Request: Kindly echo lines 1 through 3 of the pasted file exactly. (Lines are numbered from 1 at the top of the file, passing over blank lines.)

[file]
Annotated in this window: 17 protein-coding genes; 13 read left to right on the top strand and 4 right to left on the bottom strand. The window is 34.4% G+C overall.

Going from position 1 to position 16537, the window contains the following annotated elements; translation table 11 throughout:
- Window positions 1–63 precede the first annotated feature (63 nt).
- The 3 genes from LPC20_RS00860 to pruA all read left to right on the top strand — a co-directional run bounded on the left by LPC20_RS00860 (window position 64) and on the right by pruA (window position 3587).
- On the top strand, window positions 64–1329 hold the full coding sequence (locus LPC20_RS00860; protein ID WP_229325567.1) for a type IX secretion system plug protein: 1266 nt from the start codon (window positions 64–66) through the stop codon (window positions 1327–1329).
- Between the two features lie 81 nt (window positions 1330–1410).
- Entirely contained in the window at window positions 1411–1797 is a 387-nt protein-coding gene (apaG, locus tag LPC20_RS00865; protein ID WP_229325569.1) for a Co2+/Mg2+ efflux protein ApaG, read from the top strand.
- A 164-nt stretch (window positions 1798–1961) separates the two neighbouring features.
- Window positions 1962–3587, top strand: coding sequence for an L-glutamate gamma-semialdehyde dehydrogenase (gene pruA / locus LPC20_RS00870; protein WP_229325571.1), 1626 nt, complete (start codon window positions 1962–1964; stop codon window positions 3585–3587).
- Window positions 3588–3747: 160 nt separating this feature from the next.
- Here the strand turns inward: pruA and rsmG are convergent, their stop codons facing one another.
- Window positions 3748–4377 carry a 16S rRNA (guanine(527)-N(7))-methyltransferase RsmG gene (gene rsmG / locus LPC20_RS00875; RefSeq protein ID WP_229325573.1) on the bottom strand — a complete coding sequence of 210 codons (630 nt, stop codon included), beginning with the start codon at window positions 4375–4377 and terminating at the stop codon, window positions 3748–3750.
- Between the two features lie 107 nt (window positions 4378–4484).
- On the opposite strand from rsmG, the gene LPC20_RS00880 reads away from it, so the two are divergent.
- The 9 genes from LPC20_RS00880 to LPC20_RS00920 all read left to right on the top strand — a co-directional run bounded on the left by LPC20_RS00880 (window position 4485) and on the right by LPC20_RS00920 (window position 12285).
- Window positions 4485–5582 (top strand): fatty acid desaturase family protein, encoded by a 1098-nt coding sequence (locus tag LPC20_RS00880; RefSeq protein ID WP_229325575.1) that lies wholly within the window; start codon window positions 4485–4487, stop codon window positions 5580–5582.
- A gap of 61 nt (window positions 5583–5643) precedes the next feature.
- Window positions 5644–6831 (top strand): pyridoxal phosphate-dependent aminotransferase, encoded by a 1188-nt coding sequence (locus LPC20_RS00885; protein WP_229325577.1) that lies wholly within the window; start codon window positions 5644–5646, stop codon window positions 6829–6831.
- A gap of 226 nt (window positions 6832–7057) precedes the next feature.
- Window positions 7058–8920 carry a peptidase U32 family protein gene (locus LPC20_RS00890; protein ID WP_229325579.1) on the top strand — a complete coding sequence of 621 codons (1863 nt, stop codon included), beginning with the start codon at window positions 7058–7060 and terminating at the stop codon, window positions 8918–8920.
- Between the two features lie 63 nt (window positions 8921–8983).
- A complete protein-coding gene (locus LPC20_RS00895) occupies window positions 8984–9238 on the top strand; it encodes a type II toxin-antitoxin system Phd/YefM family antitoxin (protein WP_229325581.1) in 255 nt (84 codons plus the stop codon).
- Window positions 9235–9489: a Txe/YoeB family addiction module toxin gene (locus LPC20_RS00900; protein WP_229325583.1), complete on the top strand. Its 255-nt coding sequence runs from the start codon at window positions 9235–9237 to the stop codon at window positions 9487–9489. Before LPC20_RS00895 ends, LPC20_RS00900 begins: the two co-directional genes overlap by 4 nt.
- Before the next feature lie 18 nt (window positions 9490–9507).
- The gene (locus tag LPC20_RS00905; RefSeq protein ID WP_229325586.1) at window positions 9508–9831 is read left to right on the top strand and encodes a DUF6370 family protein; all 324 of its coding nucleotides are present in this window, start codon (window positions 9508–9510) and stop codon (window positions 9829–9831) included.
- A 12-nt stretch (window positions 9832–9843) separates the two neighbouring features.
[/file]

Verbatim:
Annotated in this window: 17 protein-coding genes; 13 read left to right on the top strand and 4 right to left on the bottom strand. The window is 34.4% G+C overall.

Going from position 1 to position 16537, the window contains the following annotated elements; translation table 11 throughout:
- Window positions 1–63 precede the first annotated feature (63 nt).